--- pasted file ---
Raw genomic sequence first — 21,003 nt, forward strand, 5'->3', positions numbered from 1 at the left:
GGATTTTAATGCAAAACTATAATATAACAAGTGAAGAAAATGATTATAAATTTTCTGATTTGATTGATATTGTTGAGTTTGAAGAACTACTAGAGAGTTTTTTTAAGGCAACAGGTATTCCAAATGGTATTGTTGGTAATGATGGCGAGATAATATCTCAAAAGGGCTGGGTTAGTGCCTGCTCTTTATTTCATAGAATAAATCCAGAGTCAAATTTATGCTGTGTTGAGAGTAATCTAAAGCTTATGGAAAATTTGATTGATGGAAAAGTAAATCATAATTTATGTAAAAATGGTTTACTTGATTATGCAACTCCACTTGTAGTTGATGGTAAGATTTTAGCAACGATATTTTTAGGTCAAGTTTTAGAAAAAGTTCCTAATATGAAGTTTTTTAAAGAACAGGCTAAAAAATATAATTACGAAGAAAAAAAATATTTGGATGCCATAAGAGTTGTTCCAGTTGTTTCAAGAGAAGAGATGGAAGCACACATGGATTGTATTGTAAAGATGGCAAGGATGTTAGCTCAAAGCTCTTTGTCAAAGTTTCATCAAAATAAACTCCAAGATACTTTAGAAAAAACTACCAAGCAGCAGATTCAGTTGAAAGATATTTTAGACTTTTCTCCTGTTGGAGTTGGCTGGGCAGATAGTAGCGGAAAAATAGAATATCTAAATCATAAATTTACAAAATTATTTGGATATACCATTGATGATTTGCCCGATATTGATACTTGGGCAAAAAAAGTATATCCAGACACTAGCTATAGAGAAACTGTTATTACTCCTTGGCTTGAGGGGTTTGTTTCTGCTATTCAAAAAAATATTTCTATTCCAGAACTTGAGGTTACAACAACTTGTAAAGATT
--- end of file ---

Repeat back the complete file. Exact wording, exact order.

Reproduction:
Raw genomic sequence first — 21,003 nt, forward strand, 5'->3', positions numbered from 1 at the left:
GGATTTTAATGCAAAACTATAATATAACAAGTGAAGAAAATGATTATAAATTTTCTGATTTGATTGATATTGTTGAGTTTGAAGAACTACTAGAGAGTTTTTTTAAGGCAACAGGTATTCCAAATGGTATTGTTGGTAATGATGGCGAGATAATATCTCAAAAGGGCTGGGTTAGTGCCTGCTCTTTATTTCATAGAATAAATCCAGAGTCAAATTTATGCTGTGTTGAGAGTAATCTAAAGCTTATGGAAAATTTGATTGATGGAAAAGTAAATCATAATTTATGTAAAAATGGTTTACTTGATTATGCAACTCCACTTGTAGTTGATGGTAAGATTTTAGCAACGATATTTTTAGGTCAAGTTTTAGAAAAAGTTCCTAATATGAAGTTTTTTAAAGAACAGGCTAAAAAATATAATTACGAAGAAAAAAAATATTTGGATGCCATAAGAGTTGTTCCAGTTGTTTCAAGAGAAGAGATGGAAGCACACATGGATTGTATTGTAAAGATGGCAAGGATGTTAGCTCAAAGCTCTTTGTCAAAGTTTCATCAAAATAAACTCCAAGATACTTTAGAAAAAACTACCAAGCAGCAGATTCAGTTGAAAGATATTTTAGACTTTTCTCCTGTTGGAGTTGGCTGGGCAGATAGTAGCGGAAAAATAGAATATCTAAATCATAAATTTACAAAATTATTTGGATATACCATTGATGATTTGCCCGATATTGATACTTGGGCAAAAAAAGTATATCCAGACACTAGCTATAGAGAAACTGTTATTACTCCTTGGCTTGAGGGGTTTGTTTCTGCTATTCAAAAAAATATTTCTATTCCAGAACTTGAGGTTACAACAACTTGTAAAGATT